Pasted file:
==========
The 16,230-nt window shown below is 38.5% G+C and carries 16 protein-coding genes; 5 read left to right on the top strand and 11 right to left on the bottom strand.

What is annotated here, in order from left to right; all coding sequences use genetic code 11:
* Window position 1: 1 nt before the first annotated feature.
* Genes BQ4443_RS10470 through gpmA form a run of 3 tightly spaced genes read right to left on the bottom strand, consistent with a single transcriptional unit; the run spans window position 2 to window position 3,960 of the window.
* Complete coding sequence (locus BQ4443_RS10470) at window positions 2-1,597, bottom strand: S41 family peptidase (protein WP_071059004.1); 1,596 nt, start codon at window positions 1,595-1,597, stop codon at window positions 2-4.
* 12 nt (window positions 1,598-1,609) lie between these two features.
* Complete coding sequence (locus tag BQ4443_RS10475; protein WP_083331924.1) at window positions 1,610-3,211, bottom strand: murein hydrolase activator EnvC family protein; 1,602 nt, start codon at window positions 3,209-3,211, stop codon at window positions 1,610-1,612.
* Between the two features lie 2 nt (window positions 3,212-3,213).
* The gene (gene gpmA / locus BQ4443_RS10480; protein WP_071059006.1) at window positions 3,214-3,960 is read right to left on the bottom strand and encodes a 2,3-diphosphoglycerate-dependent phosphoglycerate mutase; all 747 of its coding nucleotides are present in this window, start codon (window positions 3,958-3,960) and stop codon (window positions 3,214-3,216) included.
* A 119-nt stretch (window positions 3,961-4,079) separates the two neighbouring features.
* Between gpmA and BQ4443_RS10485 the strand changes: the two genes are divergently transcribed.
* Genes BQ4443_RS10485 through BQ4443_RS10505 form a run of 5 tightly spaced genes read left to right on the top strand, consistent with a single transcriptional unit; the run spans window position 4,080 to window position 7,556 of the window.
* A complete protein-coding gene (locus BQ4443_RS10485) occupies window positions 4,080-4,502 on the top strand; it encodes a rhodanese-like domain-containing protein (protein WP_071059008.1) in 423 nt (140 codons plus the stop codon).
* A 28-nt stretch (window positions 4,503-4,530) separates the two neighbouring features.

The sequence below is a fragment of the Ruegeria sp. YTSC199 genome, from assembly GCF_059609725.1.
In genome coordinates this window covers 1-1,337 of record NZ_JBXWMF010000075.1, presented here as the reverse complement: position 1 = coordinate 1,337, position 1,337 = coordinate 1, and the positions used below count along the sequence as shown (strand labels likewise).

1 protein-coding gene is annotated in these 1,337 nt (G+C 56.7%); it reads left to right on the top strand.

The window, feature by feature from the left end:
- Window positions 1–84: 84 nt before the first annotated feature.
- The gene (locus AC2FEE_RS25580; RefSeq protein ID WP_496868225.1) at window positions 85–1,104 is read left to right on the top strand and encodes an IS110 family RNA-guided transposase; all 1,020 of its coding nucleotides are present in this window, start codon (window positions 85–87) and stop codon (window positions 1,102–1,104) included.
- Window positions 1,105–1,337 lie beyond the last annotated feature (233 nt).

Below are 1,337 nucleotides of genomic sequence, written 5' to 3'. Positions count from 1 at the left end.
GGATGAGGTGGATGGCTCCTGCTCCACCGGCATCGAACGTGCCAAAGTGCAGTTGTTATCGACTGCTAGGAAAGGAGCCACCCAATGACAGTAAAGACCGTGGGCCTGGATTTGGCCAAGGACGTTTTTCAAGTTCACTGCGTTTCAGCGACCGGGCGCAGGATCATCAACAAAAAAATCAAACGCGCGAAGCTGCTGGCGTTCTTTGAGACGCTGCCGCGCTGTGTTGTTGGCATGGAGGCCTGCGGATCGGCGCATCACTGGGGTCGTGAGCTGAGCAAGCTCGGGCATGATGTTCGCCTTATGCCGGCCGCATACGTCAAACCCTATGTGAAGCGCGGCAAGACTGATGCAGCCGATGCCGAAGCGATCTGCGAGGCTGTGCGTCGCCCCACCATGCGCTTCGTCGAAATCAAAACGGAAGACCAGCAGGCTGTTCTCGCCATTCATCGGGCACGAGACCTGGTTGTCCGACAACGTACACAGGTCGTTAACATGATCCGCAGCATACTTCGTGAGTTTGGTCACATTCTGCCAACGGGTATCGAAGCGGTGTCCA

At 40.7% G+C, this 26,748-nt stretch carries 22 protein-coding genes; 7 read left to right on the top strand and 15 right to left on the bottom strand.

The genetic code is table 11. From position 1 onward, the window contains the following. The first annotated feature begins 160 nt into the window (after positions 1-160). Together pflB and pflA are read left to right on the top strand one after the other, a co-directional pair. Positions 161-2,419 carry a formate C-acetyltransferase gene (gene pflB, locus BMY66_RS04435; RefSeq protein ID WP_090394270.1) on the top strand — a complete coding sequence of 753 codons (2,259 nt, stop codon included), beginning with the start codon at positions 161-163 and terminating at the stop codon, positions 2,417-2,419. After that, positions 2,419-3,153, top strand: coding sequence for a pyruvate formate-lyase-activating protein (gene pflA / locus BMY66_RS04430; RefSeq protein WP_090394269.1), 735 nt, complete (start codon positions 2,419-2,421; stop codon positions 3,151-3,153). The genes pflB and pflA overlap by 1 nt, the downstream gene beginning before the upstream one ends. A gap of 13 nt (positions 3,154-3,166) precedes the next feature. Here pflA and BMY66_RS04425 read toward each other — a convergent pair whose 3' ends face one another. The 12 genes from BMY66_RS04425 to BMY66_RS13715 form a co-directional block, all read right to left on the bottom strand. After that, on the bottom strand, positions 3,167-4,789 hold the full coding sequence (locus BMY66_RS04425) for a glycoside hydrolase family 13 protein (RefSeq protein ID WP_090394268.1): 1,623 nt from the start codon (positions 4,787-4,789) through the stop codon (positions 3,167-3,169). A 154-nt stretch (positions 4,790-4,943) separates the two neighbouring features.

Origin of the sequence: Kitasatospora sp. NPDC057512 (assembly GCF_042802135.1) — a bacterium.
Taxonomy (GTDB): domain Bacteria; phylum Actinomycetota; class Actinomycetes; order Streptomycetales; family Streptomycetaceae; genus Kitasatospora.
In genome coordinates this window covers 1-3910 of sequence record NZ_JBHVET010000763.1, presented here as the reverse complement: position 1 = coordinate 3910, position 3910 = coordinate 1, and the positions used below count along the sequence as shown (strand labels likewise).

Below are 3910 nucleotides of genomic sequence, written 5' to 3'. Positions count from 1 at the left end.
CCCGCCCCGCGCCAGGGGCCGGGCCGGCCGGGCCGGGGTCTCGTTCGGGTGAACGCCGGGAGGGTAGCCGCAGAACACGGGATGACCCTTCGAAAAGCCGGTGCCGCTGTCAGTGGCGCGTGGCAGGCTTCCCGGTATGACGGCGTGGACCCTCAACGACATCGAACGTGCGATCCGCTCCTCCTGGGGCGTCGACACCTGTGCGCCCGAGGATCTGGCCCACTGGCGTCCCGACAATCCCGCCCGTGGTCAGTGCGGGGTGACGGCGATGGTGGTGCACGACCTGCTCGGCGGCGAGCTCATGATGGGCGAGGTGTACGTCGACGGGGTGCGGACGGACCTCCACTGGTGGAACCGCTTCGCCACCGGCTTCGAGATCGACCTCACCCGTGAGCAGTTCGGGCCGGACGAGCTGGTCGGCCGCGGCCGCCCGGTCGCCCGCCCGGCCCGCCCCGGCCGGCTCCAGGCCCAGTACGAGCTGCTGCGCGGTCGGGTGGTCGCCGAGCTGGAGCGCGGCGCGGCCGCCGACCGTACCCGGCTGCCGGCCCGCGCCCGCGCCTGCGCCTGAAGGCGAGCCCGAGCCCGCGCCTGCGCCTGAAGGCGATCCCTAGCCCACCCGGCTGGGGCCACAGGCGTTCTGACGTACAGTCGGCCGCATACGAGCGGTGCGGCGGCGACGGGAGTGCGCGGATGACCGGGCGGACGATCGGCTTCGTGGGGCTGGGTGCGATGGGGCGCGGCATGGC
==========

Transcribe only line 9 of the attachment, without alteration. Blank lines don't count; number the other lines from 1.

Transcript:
* The gene (gene gpmA / locus BQ4443_RS10480; protein WP_071059006.1) at window positions 3,214-3,960 is read right to left on the bottom strand and encodes a 2,3-diphosphoglycerate-dependent phosphoglycerate mutase; all 747 of its coding nucleotides are present in this window, start codon (window positions 3,958-3,960) and stop codon (window positions 3,214-3,216) included.